“When one compares the ongoing multi-billion US-dollar auction for six blocks of airwaves against the manner in
which ours were gifted away by the former President, Bharrat Jagdeo to his loyal minions, it clearly exposes corruption at its most sickening form.”
This was the assertion of Leader of the Alliance For Change (AFC), Khemraj Ramjattan, yesterday as he spoke on the “obsessive control over Guyana’s airwaves” by the People’s Progressive Party (PPP).
According to the New York Times online news, a government auction of airwaves for use in mobile broadband has become the biggest auction in the Federal Communications Commission (FCC)’s history. The FCC collected bids of more than US$34B as of Friday afternoon for six blocks of airwaves, totaling 65 megahertz of the electromagnetic spectrum.
That total is more than three times the US$10.5B reserve price that the FCC, as the US regulators, put on sale.
US authorities are now expecting prices for these precious assets, which are limited, to rise further, because the auction has no definite end and could continue for days or weeks.
The spectrum is so expensive that a group representing broadcast television stations is considering giving up theirs for sale in the FCC’s next auction, scheduled for 2016.
The success of the auction has been fuelled largely by the pent-up demand for years without an auction and which coincided with the explosive popularity of smart phones and mobile broadband.
AFC Leader Ramjattan said that it clearly exposes the Guyana government’s “devilish ways”. He pointed to the fact that it gave away radio frequencies to “its cronies and friends.”
He opined that the US auction is of great significance for Guyana, since it highlights how valuable the airwaves are considered for some countries, while Guyana gives the spectrum away to friends and family.
“Radio frequencies are extremely important. They serve as a medium for not just getting the message of the body politic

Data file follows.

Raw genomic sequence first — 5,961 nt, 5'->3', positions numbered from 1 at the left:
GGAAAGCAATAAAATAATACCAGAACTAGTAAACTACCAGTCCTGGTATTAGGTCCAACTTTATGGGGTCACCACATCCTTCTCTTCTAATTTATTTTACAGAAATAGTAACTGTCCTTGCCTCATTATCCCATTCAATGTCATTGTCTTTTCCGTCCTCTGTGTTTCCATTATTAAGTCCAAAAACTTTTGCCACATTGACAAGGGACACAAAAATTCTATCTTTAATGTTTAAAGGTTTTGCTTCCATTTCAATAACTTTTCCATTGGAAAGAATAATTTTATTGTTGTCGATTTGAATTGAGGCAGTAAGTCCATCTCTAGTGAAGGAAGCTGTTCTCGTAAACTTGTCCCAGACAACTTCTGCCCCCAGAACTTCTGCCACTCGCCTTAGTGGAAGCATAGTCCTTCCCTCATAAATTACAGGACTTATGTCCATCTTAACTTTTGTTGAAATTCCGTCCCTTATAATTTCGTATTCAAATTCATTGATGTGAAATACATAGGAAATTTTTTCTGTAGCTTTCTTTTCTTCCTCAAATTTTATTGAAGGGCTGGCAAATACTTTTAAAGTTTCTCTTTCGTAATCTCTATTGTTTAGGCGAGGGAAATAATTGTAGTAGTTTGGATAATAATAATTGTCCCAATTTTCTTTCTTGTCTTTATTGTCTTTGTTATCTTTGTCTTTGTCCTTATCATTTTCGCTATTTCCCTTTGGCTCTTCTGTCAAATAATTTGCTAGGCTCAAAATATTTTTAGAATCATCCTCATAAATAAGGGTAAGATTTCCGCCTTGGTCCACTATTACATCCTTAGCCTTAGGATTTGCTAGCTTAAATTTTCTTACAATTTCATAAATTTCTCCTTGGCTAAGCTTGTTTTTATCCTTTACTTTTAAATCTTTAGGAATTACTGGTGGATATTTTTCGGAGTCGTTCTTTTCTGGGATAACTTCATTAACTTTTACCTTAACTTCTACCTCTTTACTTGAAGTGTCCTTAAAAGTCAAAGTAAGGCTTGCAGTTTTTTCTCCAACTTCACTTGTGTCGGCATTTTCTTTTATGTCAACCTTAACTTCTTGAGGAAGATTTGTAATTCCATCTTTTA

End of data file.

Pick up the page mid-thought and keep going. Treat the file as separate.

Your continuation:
to the regional platform, but also to the international stage. These are extremely valuable assets and the fact that Jagdeo gave away these frequencies to his family, friends and cronies represents the dirtiest corruption scandal of our time.
“This important form of communication is being stolen and given away for nothing at all. And the nation will give the PPP a good thrashing for this. Simply put, the PPP is F-ing up the country. And let me put the F-ing up into context. When I say that, I mean that they are literally messing up this country and stealing the wealth for Friends, Family and Favourites. It’s not PPP anymore. It is FFF…” Ramjattan stated emphatically.
He said that there is big money to be made from the telecommunications sector and those who acquire it can either use it to promote democracy or pollute the environment with “dictatorial notions.”
The issue of the airwaves became a burning issue following an announcement by Government in late 2011 that former President, Bharrat Jagdeo, doled out several frequencies before he was due to step down in November of that year.
The radio frequencies went to his best friend, Dr. Ranjisinghi ‘Bobby’ Ramroop, the ruling party, and to an overseas-based sister of sitting Natural Resources Minister, Robert Persaud. These three were given multiple frequencies allowing them countrywide coverage.
Others were granted single frequencies, giving them limited range in their transmissions.
It will also be recalled that frequencies were given by Jagdeo to E-Networks and Quark Communications Inc., two companies with which he has close links, to go-ahead to run cable TV services.
Quark, E-Networks and Global Technology’s iNet Communications are now standing at the head of the line for telecommunications licences that will be automatically granted to them once new laws before the National Assembly are passed.
These licences and the frequencies will also allow the companies to offer telephone services, mobile services, internet and a host of other high demand services.
One can only presume that the value of the frequencies Guyana has already given away as against what it could have received.
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